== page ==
Unfortunately, rather than trying to first measure how mobility and BYOD increase risk to the enterprise to drive best practices and technology, many enterprises are making harried and clouded purchase decisions. But simply throwing money at a newly introduced security program without taking the time to understand why the budgeted item is necessary is dangerous and costly, experts warn.
"Administrators don't typically have enough information to be able to tell their management, 'This is why you have to buy this or do that' because they aren't able to quantify their mobile risks," says Dan Ford, CSO of mobile risk management firm Fixmo, and a doctoral candidate who's wrapping up a thesis on evaluating the risk of iOS in the enterprise.
Recent statistics on MDM deployments tend to back Ford's beliefs. While Gartner analysts predicted that over the next five years more than two-thirds of enterprises will adopt an MDM solution for their corporate-liable users, many of today's enterprises are having a hard time deciding what kind of solution they need. A recent InformationWeek Reports analysis, "40 BYOD Vendors, One Confusing Market," showed that just more than one-quarter of enterprises have currently deployed MDM.
Ford believes that quantifying different mobile risks could help enterprises decide what kind of technology and practices they need to support policies that would affect the risks they quantify as most important to the business. That means doing the hard work to put numbers to risks rather than the basic qualitative assessments of high, medium, low or red, yellow, green. The problem with qualitative assessments is that when security reduces an already high risk by 10 percent -- a considerable amount -- but the risk still remains high, it becomes difficult to justify expenditures specific changes. And specificity is important when looking at all of the moving parts around MRM, including, for example, something like password policies.
"How much risk is it then when I have a four-digit pin, and what if I have a six-character password?" he says, explaining that these questions need to be asked and organizations should endeavor to attach metrics to the answers.
Organizations that are serious about conducting risk assessments around mobile practices should be asking these questions around three major classes of risk, says Andrew Jaquith, chief technology officer at Perimeter E-Security.
"Mobile risk discussions should center around three areas of risk: technology, policy, and law," he says. "Companies have to address all three of them."
On the technology side, organizations should be thinking about how specific devices, settings, and network configurations affect the overall security posture of the IT infrastructure. In particular, organizations should be looking to measure and reduce risks around things like authentication, data access authorization, and encryption, Ford says.
"One of the important things in evaluating the risk is how is this application you're using in the mobile device and MDM storing credentials, which is the authentication piece of it," he says.
[Want to know the scary stories that keep CSOs up on Halloween night? See Nightmare On Database Street: 5 Database Security Horror Stories.]
For example, organizations that depend on credential storage within the the iOS keychain or Android Password feature could be opening themselves up to an elevated risk due to documentable weaknesses in these mechanisms, he warned. It's even an issue for those organizations that depend on MDM products, many of which depend on the keyring to enforce authentication policies, he says.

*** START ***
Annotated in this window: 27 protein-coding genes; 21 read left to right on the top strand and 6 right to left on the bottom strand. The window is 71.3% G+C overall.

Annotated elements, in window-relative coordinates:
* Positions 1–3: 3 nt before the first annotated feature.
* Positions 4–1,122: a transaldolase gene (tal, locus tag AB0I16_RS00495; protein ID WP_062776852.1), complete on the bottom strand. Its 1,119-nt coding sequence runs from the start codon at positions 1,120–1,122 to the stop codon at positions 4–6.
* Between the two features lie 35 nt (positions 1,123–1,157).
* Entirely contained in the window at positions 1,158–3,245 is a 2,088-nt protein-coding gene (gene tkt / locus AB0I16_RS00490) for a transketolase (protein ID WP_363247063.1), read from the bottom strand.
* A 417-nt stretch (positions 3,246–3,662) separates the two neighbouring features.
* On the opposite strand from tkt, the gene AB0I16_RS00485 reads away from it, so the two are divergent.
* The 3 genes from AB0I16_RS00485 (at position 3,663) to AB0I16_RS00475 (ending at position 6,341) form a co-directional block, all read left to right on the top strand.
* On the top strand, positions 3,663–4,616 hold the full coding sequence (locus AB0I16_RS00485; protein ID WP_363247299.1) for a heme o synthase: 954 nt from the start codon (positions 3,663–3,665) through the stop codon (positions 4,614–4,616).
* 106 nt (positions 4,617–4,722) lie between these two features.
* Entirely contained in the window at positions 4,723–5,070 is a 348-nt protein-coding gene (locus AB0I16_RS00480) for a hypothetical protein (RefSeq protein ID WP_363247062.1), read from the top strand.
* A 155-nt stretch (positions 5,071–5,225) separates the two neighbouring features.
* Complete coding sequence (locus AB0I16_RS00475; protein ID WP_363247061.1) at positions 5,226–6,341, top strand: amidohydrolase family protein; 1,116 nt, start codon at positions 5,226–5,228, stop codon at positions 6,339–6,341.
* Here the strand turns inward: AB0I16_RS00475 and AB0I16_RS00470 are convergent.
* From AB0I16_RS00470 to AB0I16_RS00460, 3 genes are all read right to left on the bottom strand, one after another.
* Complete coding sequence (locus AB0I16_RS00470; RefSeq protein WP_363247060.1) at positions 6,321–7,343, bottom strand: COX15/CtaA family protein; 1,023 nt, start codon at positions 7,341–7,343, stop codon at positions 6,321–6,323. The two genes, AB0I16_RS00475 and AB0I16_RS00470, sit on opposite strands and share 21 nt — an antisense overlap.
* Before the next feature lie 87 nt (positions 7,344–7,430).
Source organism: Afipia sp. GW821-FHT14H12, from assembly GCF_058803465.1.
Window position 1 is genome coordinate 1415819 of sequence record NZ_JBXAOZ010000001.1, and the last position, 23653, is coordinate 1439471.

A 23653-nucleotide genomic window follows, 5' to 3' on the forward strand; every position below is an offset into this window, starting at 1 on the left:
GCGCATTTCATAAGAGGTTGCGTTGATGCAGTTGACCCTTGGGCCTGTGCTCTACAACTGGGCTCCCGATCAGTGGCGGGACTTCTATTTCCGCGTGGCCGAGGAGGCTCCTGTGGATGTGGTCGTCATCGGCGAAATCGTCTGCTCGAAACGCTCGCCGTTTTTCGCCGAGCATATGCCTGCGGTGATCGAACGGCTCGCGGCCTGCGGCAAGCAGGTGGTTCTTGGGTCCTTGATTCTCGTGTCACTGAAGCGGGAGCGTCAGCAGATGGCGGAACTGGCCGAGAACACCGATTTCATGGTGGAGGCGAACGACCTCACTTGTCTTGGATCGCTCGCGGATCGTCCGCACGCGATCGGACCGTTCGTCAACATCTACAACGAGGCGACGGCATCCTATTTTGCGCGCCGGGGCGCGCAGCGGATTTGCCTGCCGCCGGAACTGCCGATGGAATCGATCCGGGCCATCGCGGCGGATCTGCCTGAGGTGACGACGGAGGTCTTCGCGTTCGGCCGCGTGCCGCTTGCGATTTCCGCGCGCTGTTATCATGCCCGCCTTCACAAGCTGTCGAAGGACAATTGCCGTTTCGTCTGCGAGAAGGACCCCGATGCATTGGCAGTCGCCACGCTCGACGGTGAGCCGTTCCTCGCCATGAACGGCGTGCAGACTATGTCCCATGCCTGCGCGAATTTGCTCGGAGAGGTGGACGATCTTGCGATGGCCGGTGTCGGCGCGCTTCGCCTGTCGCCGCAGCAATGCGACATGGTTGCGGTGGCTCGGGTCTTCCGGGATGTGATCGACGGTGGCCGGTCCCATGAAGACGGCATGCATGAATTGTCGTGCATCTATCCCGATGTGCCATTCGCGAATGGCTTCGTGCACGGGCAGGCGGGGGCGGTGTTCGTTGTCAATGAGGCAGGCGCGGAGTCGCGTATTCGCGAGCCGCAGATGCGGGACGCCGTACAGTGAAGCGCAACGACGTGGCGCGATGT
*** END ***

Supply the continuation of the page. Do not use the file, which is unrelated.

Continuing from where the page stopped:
When it comes to assessing technology risks around mobility in general, Ford recommends organizations seek out NIST's "Guidelines for Managing and Securing Mobile Devices in the Enterprises," a document that's still in draft but nearly complete and can offer a good framework for deciding which risk factors to consider.
As for policy risks, enterprises need to think about how certain mobile policies will increase or decrease risk, be they policies around allowing employee-owned devices to access network resources, policies that restrict authorization of access based on the device it is coming from, or on-device policies that govern things such as screen lock and application use.
"Do you take your desktop security policy and just plop it right on to your mobile phone, using the same password policy and so forth?" Jaquith says. "Probably not. So there's a definite best practices side of the mobile risk story."
One potential best-practice angle that many enterprises may be forgetting is how their development practices introduce risks to the mobile application environment, be it through customer-facing or internal enterprise apps. If enterprises fail to measure the risk posed by insecure apps, they will have a hard time deciding how much to spend on secure development practices in the creation of these apps.
"One question to ask is what's the amount of risk management that's too much or not enough when you're building the apps," Jaquith says. "How much is too much in terms of effort and how much is inadequate?"
And, finally, risks around the law deal with issues not only around how mobile use affects compliance with regulatory mandates, but also privacy laws that could be tricky when trying to control BYOD.
"There's the legal risk to consider; what kind of legal environment are you in when you're entrusting company data on a personally owned device, and does that data become the employees' and expand their rights to it, for example?" he say, explaining that risk assessments need to consider how legal considerations may affect the kind of control the organization decides to assert over an employee-owned device.
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